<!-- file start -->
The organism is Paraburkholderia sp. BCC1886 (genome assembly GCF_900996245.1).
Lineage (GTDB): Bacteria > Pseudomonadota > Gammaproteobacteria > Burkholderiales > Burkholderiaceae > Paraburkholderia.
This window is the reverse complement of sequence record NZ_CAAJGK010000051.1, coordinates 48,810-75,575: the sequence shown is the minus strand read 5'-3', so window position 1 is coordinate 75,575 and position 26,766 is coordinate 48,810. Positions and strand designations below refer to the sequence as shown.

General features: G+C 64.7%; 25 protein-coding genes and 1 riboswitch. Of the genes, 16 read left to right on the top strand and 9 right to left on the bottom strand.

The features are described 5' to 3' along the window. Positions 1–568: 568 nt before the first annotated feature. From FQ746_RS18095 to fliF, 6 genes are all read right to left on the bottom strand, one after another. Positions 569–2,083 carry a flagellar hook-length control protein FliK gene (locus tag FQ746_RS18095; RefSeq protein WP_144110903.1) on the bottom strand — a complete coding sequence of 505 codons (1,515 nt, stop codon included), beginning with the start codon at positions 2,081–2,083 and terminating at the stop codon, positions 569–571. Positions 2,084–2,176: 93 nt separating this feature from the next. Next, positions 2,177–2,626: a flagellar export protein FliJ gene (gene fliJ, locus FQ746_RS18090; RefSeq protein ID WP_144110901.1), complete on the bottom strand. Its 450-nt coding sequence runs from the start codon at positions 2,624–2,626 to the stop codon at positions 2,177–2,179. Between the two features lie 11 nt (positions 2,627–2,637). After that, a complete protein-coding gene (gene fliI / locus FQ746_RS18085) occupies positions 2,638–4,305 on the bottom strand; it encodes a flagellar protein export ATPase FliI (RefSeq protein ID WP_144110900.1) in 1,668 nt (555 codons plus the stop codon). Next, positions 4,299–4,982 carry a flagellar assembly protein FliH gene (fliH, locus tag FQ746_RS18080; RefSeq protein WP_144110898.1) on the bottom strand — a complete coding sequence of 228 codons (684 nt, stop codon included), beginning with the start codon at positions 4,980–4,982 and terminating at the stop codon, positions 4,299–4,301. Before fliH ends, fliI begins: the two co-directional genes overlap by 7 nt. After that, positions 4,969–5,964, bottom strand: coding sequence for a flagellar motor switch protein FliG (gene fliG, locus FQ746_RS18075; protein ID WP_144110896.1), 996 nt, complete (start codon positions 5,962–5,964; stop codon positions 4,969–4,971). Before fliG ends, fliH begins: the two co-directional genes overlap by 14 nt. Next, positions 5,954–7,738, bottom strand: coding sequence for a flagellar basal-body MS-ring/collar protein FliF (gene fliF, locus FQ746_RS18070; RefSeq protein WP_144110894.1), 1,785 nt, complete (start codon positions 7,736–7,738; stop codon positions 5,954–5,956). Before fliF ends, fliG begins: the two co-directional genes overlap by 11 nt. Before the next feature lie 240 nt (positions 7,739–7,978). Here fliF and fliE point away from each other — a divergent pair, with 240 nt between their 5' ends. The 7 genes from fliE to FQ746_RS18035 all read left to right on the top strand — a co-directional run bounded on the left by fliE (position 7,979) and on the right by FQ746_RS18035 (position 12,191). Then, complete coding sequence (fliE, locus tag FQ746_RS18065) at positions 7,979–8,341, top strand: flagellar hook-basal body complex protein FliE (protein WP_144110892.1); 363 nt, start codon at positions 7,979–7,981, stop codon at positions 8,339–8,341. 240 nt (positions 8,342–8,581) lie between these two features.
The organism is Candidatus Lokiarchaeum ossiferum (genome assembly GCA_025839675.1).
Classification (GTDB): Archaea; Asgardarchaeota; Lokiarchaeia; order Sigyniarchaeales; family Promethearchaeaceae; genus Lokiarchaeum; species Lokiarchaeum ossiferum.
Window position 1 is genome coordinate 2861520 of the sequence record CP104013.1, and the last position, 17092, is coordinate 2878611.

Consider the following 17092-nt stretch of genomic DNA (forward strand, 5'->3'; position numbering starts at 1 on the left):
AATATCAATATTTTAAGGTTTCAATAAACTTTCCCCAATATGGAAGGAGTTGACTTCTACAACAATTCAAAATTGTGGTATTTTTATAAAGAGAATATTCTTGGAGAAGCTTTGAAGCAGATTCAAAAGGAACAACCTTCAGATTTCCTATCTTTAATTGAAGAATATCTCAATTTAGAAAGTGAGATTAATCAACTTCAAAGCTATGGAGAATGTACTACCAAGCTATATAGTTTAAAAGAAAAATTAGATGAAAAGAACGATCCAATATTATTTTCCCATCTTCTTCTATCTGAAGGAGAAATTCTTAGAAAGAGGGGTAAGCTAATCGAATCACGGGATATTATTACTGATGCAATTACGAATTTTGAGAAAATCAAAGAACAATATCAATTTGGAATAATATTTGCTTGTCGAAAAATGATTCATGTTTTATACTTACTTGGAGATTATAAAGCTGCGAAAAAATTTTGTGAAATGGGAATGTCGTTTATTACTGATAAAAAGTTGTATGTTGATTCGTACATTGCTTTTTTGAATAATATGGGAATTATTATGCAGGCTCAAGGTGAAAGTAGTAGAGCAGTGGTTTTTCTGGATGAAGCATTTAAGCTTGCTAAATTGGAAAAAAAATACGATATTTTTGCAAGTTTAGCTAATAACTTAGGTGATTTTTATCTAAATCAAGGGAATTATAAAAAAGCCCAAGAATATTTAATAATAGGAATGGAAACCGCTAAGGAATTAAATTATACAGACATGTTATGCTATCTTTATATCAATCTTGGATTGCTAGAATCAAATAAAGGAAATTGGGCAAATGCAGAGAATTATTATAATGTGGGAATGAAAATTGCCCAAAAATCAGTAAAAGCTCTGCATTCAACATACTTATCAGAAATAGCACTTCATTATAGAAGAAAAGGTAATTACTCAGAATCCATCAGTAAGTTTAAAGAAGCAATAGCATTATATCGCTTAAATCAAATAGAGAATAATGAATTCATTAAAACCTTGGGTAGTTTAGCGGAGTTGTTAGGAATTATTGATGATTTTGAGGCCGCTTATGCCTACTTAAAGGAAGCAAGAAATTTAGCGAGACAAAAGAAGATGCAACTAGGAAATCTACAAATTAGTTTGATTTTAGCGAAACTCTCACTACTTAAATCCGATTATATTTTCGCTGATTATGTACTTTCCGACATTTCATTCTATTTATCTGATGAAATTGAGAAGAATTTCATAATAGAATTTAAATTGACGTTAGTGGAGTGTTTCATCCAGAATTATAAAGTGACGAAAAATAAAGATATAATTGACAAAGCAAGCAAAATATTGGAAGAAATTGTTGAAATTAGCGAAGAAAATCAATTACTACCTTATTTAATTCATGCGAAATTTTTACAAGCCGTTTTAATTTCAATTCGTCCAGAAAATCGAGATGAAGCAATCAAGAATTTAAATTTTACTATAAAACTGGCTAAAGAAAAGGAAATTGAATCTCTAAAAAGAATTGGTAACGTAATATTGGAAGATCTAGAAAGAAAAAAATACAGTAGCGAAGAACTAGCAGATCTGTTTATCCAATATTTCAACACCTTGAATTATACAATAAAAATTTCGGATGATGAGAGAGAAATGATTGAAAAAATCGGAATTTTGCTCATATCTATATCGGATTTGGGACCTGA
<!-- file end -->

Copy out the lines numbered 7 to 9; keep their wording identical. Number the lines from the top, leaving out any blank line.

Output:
Classification (GTDB): Archaea; Asgardarchaeota; Lokiarchaeia; order Sigyniarchaeales; family Promethearchaeaceae; genus Lokiarchaeum; species Lokiarchaeum ossiferum.
Window position 1 is genome coordinate 2861520 of the sequence record CP104013.1, and the last position, 17092, is coordinate 2878611.

Consider the following 17092-nt stretch of genomic DNA (forward strand, 5'->3'; position numbering starts at 1 on the left):